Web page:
StatTools : Sample Size for Phase II Study (Simon's Procedure)
Program, Explained and Tables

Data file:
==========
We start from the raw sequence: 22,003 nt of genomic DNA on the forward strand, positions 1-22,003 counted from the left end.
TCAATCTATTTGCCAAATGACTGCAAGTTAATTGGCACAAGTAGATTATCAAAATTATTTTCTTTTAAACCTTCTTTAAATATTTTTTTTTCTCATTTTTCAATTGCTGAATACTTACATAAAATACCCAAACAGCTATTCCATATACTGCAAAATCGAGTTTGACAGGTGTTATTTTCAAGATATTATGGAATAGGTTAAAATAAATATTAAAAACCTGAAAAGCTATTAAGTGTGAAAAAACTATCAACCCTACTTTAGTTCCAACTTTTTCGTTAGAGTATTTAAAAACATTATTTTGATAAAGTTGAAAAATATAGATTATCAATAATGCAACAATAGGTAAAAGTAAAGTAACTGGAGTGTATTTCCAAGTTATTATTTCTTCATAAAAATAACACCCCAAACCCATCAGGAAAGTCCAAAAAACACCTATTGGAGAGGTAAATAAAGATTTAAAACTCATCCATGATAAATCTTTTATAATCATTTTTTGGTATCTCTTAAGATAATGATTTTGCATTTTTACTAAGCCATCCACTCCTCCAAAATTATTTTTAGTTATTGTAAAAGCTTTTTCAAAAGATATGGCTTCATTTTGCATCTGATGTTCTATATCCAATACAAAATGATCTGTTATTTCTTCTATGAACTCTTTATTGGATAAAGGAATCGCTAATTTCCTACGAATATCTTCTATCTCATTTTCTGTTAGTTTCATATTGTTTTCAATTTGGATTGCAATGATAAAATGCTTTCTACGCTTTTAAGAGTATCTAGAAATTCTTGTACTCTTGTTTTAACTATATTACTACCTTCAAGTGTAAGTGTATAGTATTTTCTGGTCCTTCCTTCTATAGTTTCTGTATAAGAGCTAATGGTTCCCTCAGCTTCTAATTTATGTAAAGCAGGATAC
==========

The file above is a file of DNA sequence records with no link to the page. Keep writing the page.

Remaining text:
Related Links: Introduction Sample Size Tables Javascript Program References Introduction Technical Considerations Example This page provides explanations, sample size tables, and calculations for Phase II trials, where the sample size needed is determined by Simon's procedure. Only Simon's two stage procedure will be discussed in this page. Readers are referred to the Phase II Studies Explained Page for Phase II studies generally and for comparison with other procedures available. Simon's is a two stage procedure. The first stage requires a small sample size (n1), and sets a bench mark number of successes (r1) above which the trial enters the second stage. If that bench mark (r1) is not surpassed at the end of stage 1 (n1), then the trial ends with the treatment considered inadequate and abandoned (rejection). In the second stage, the total sample size, including those already collected in stage 1, is defined (nTot), and a second and final bench mark for the total number of successes, including those already collected in stage 1, is defined (rTot). once the number of successes surpassed rTot, the trial can terminate and the treatment considered worthy of further evaluation at the Phase III or control trial level (acceptance). If rTot is not surpassed after nTot cases, then the trial terminates, and the treatment considered inadequate and abandoned (rejection). Simon's procedure therefore has advantages over Fleming's Procedures as in the Sample Size for Phase II Study (Fleming's Procedure) Explained and Tables Page and Gehan's Procedure as in the Sample Size for Phase II Study (Gehan's Procedure) Explained and Tables Page , in that the sample size is not fixed, and the trial can terminate early if the results are obvious. It is particularly effective in rejecting new treatments with below expectation proportion of successes. Parameters : The following parameters are required Probability of Type I Error (α), in most cases 0.05 is used Power (1-β) where β is the Probability of type II Error, in most cases 0.8 or 0.9 are used The base line proportion of success (p0) The proportion of success we required to accept the new treatment (p1) Results : The programs produces the following results The maximum sample size for stage 1 (n1) The number of success required in stage 1, above which stage 2 is entered, and at or below which after n1 cases results in terminating the trial with rejection of the treatment The total maximum sample size (nTot), inclusive of both stages The total number of success required (rTot), inclusive of both stages, above which resulting in terminating the trial with acceptance of the treatment for further trials, and below which after nTot cases results in rejection of the treatment The average expected number of cases (EN) for a decision The probability of early termination of the study (PET) if the true success rate is below requirements Models : Simon's Procedure produces two alternative results, based on different statistical assumptions. The minimax model requires a smaller overall sample size (EN), so is preferred if the researcher is optimistic about the treatment being tested, hoping to require a smaller overall sample size to validate its acceptance for further trials The Optimal model has a smaller sample size for stage 1 and more likely to terminate early (PET) if the true success rate is below requirement, so is preferred for early screening of new treatments to exclude those without potentials from expensive further study.